accumulate some wealth. They built a five-roomed house at their homestead, own a good size of a
herd of cattle, goats and chicken.

Mercy Sithole (29), another wife of a gold panner, who has been married for eight years now and
has two children, narrates an almost similar story except that her husband is a bit responsible.

She and her husband have started investing in mining too. They are now proud owners of a small-
scale mine where they employ a few people.

While Mercy appears content with her husband’s choice of work, she said she lives in fear. She is not
scared of living alone but fears contracting sexually transmitted infections because of the absence of
her husband for quite some time and like many other gold panners, attracting different kinds of
women as they are known to be big spenders.

Precious too is scared. When she delivered her third daughter, the child was affected by syphilis that
she suspects her husband brought it to their matrimonial bed.

“When I gave birth to my third child, her eyes were discharging some white liquid that was later
diagnosed as a symptom of syphilis. Luckily, she was treated and both my husband and I had to undergo treatment,” she said.

Trust issues

What is even worse for Precious is that her husband refuses to go for regular STI screening.

Whenever she brings up the topic, her husband gets angry, accusing her of either parcelling out his
goodies or having trust issues.

However, Precious remains committed to her family. At one time, she suffered depression and had
to seek professional assistance, as she couldn’t handle the excess pressure of being the head of the
family while her husband is rarely present to give support.

When their eldest child fell pregnant, her husband put all the blame on her for failing to take care of
the children while he was away.

“I always tell my girls to choose their husbands carefully. They should get married to God-fearing
individuals who are not like their father. Right now, I am watching them like a hawk. I cannot let one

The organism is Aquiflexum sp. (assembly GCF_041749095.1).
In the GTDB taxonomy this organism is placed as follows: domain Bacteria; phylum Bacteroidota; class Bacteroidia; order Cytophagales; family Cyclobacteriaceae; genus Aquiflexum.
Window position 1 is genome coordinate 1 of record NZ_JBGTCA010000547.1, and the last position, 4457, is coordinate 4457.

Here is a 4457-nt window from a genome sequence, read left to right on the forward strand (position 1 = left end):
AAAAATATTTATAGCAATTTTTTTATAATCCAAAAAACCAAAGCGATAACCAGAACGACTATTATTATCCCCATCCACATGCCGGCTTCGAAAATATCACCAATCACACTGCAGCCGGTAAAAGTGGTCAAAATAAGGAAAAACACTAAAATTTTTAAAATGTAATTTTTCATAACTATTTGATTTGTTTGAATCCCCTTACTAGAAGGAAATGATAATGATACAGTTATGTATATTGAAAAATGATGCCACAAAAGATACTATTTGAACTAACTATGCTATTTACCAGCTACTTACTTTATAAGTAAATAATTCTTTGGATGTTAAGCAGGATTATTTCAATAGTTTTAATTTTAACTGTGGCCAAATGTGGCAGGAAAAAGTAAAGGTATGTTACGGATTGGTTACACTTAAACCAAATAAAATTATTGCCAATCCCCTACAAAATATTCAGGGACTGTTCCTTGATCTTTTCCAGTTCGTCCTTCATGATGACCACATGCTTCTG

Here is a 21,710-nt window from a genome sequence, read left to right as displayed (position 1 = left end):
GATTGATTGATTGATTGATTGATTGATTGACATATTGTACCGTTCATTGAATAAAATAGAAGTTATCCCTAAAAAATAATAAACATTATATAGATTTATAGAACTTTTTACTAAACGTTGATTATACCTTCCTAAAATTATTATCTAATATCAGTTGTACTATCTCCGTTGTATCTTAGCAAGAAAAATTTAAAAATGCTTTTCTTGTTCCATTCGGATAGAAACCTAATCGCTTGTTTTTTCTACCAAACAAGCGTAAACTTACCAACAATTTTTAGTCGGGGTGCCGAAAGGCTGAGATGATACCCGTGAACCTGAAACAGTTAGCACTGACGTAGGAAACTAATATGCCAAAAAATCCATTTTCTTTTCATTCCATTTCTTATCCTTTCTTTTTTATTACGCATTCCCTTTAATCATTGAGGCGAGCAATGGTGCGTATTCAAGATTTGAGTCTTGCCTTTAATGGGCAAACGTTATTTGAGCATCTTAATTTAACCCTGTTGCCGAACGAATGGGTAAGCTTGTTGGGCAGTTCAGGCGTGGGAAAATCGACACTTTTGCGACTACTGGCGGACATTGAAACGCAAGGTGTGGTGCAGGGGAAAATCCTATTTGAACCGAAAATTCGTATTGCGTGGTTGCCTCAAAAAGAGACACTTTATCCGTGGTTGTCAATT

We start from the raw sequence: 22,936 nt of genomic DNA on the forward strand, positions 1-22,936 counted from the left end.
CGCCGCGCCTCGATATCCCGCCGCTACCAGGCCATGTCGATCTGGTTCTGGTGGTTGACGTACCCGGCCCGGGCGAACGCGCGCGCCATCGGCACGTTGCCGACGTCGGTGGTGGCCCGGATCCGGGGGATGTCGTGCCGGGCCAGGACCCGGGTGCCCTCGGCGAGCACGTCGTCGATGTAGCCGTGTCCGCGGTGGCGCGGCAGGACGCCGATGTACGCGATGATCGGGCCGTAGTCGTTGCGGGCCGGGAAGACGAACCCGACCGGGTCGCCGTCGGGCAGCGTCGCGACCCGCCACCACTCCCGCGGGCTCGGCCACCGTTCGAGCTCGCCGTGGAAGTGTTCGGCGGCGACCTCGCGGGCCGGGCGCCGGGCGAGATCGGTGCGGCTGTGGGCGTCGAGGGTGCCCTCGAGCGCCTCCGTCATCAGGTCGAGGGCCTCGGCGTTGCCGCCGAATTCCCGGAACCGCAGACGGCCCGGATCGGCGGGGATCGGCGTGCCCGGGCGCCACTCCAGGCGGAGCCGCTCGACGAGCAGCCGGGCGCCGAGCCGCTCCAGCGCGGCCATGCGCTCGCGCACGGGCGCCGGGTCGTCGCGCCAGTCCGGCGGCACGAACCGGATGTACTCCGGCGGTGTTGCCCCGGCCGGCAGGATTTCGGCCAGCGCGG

of my children walk in my footsteps; a life full of misery. After all has been said, I love my family,”
she said

Statistics from the National Aids Council of Zimbabwe (NAC) reveal that gold panners, like truck
drivers are exposed to HIV infection and other STIs.

A report by NAC called the Global AIDS Response Progress in 2019 states that one in every four gold
panners is living with the HIV infection.

Commenting on the experiences of gold panners’ wives, who head families alone without sharing
the responsibilities with their husbands, a psychologist Counsellor Sakhelene Sibanda said their lives
are at risk.

“Depression occurs when the person has feelings of sadness, hopelessness, or anger that persist
over a period of weeks and interfere with daily life. These women undergo all sorts of pressure and
stresses that can lead them into depression,” she explained.

She added that pressure alone could damage the esteem of women and destroy them both
emotionally and socially.

Counsellor Sibanda said the sad reality is that these women suffer silently; they never seek help
since society discriminates them because of the stereotypes associated with gold panners.


Esinathy Sibanda is features writer for The Mail Online. Feedback: Cantact her at (263) 77 937 8696